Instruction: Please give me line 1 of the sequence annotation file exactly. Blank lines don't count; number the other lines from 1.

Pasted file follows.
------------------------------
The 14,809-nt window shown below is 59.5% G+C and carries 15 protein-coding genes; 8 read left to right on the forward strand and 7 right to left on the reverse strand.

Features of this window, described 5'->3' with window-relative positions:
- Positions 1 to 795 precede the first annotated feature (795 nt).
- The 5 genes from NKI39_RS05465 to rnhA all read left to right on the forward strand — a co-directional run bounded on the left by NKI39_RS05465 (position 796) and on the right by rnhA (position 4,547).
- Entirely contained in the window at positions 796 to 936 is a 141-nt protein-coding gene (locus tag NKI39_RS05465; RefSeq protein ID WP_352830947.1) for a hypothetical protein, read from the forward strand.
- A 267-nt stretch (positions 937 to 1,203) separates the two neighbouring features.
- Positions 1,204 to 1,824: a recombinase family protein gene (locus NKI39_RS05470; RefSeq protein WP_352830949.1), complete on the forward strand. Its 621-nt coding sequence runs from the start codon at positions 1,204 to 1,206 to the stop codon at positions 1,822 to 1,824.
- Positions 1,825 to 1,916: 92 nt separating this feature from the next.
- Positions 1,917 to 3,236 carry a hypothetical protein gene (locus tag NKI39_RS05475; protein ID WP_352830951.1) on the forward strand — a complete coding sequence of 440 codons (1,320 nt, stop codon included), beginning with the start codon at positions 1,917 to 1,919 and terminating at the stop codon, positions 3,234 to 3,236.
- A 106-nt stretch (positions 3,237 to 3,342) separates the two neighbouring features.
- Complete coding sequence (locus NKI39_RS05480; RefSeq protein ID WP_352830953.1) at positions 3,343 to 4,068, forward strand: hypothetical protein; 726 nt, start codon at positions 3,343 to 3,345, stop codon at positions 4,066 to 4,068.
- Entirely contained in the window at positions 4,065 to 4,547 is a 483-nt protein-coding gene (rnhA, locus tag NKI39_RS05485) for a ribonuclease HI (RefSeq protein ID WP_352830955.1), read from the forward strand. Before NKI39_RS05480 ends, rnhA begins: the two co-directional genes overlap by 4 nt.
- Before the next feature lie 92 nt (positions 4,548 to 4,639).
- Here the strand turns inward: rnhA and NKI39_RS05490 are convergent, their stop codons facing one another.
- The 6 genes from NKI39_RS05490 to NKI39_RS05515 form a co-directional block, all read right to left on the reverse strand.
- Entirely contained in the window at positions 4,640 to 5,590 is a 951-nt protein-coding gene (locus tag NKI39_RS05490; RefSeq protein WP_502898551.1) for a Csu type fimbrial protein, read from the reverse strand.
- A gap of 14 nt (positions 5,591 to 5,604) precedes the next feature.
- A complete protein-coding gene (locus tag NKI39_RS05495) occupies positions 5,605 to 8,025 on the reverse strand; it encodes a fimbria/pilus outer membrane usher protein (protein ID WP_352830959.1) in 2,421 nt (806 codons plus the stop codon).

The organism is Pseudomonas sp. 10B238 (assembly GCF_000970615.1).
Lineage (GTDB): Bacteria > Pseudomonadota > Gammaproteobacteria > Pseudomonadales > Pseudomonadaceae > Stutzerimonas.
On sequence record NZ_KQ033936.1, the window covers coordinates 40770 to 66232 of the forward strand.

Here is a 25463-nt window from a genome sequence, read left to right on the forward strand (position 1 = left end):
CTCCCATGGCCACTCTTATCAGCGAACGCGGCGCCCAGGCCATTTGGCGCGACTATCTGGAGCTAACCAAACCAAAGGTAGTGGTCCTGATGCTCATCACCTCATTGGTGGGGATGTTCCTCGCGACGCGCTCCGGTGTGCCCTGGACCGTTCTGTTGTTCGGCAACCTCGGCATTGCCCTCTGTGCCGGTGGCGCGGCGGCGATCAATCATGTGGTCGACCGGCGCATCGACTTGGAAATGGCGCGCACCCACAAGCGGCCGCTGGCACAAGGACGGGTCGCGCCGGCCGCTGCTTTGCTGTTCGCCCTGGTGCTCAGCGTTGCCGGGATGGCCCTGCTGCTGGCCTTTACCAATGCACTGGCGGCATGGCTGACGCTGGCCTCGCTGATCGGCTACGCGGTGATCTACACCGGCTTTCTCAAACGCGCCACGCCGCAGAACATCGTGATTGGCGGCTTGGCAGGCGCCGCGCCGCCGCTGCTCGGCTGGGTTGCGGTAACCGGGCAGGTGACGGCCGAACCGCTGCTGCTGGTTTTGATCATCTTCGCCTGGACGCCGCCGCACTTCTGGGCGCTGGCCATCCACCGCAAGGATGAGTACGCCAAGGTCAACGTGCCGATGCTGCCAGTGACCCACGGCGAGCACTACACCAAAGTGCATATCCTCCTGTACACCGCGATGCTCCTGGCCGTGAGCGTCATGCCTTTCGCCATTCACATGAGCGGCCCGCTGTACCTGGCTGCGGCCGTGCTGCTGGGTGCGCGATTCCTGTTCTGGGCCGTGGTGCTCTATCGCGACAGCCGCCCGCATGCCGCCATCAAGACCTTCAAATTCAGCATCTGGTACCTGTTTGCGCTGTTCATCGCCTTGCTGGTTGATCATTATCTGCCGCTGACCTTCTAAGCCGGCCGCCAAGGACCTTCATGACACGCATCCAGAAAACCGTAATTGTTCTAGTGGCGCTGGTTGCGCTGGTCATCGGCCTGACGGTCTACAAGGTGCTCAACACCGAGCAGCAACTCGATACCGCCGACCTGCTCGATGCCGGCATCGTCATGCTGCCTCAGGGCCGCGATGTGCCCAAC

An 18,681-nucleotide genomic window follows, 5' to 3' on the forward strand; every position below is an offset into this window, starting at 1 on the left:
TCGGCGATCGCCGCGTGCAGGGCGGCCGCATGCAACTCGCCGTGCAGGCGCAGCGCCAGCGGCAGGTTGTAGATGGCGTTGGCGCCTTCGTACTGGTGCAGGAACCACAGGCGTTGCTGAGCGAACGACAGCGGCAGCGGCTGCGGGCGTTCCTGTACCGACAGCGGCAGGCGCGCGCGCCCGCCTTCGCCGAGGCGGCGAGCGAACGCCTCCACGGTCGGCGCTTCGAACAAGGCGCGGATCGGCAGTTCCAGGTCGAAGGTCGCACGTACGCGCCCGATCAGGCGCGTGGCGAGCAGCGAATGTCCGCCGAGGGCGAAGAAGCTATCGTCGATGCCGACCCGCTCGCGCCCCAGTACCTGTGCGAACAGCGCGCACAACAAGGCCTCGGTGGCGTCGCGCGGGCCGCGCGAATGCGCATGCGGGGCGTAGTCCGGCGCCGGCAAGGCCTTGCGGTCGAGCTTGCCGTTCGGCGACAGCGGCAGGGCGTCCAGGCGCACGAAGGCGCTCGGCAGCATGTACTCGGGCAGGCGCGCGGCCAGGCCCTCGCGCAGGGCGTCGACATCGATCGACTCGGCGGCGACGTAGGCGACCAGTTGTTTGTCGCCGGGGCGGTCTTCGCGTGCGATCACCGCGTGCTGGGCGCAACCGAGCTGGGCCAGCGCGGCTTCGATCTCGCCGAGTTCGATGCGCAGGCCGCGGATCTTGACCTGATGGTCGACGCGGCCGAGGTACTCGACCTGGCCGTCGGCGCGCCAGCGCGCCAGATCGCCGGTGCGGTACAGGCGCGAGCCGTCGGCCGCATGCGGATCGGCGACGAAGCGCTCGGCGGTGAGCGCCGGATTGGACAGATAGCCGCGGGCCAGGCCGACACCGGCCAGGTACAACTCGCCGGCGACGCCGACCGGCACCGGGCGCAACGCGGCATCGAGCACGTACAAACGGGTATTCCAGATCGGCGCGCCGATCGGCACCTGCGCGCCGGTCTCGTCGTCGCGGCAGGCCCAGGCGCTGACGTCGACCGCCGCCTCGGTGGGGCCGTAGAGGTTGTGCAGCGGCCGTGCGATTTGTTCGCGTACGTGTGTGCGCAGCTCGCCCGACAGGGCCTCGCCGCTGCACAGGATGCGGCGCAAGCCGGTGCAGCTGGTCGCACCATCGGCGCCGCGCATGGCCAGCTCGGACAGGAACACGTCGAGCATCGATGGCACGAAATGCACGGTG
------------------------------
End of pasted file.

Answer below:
The 14,809-nt window shown below is 59.5% G+C and carries 15 protein-coding genes; 8 read left to right on the forward strand and 7 right to left on the reverse strand.